NicoMinsk NicoMinsk - 1 year ago 165
PHP Question

PHP file_get_contents timeout "local file" (NFS/mount)

I would like to know how to set a timeout on local file with file_get_content (not HTTP uri),
Sometime NFS mount partition is very slow and i prefer to give up after a time out (5s for exemple),


I read answers to other similar questions, but I guess the solutions work only with HTTP, and not for local files:

$ctx = stream_context_create(array('http'=>array('timeout' => 1200)));

I also suppose that this solution is not for me, it's also for Web, right?

ini_set('default_socket_timeout', 900);

Answer Source

I'm afraid, you can not control the NFS timeouts via PHP, as the NFS protocol options are controlled only via mount options. PHP has no idea whether a file is on NFS, or on a local hard drive. I believe, there are ways to determine the fact that a file is on NFS, but it won't give us control on the timeouts.

There are two types of timeouts in NFS: minor and major. Minor timeout occurs, when no confirmation is received from the server within the timeout specified in mount options (timeo). Then operation is retried, and the timeout is doubled. A major timeout occurs, when the timeout interval reaches 60 seconds. What happens next depends on other options.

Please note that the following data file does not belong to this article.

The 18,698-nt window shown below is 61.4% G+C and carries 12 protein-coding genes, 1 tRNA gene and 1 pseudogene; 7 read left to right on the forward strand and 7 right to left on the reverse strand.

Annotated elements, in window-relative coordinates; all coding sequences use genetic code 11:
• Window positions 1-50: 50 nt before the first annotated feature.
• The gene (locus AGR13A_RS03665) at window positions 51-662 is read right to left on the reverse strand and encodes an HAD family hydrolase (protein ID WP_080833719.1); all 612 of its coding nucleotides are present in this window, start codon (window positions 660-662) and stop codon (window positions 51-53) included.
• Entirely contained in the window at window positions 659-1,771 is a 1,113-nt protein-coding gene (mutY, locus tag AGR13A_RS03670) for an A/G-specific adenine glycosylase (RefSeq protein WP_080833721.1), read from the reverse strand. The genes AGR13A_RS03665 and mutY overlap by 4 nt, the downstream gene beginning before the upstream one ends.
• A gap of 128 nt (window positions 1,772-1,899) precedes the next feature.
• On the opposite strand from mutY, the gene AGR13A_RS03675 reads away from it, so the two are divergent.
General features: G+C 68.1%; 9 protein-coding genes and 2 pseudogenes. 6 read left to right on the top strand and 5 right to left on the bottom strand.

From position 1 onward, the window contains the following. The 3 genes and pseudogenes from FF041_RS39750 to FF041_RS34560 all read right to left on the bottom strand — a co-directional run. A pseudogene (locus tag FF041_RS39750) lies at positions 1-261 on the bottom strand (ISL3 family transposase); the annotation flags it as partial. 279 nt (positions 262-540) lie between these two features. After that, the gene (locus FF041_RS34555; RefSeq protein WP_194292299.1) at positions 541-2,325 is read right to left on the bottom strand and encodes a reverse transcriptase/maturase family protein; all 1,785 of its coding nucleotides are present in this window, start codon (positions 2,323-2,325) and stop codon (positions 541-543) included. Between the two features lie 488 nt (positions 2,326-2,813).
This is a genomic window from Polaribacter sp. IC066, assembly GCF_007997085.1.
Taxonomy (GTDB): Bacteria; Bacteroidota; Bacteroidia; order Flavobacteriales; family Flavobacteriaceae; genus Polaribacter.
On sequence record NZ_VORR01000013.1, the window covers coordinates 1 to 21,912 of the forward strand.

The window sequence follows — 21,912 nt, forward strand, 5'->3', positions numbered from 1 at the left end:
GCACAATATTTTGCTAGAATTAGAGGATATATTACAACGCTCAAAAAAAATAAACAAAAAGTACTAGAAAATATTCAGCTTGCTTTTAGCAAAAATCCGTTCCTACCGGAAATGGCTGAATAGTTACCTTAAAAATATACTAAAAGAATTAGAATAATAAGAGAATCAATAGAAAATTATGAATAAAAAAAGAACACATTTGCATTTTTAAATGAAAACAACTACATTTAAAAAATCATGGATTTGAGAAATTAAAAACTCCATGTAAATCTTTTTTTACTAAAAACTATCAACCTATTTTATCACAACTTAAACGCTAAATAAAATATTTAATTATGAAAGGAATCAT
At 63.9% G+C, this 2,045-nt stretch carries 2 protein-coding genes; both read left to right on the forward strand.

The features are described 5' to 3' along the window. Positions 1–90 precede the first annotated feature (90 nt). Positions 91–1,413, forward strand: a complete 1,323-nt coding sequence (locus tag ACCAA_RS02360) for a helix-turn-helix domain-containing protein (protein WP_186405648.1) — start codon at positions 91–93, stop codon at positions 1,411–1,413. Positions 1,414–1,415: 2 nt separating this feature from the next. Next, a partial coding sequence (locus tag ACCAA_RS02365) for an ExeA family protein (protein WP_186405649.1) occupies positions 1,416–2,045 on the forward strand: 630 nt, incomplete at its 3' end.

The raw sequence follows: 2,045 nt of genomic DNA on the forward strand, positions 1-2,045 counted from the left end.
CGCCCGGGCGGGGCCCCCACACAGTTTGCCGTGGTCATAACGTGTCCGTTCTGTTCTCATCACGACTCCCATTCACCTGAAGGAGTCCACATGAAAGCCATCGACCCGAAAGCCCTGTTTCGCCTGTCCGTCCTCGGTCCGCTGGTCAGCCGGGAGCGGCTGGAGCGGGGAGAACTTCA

By default, the original timeout is doubled, and the retries are continued endlessly. It is said that a volume is hard-mounted (hard option is on by default). If the volume is mounted with soft option, a major timeout will cause an I/O error. You should consider soft-mounting. However, note that the default timeout is only 7(0.7 seconds), which is likely a slightly too small for soft-mounting. You should estimate the possible waiting time, and adjust the timeo option accordingly.

Another interesting option is intr, which is supposed to allow interruption of the pending NFS operations. However, this option is deprecated after kernel version 2.6.25. Only SIGKILL can interrupt an NFS operation. You may want to implement a watchdog process using the fork() function. The child process may run an NFS operation, and the parent may kill it after a certain period of time.

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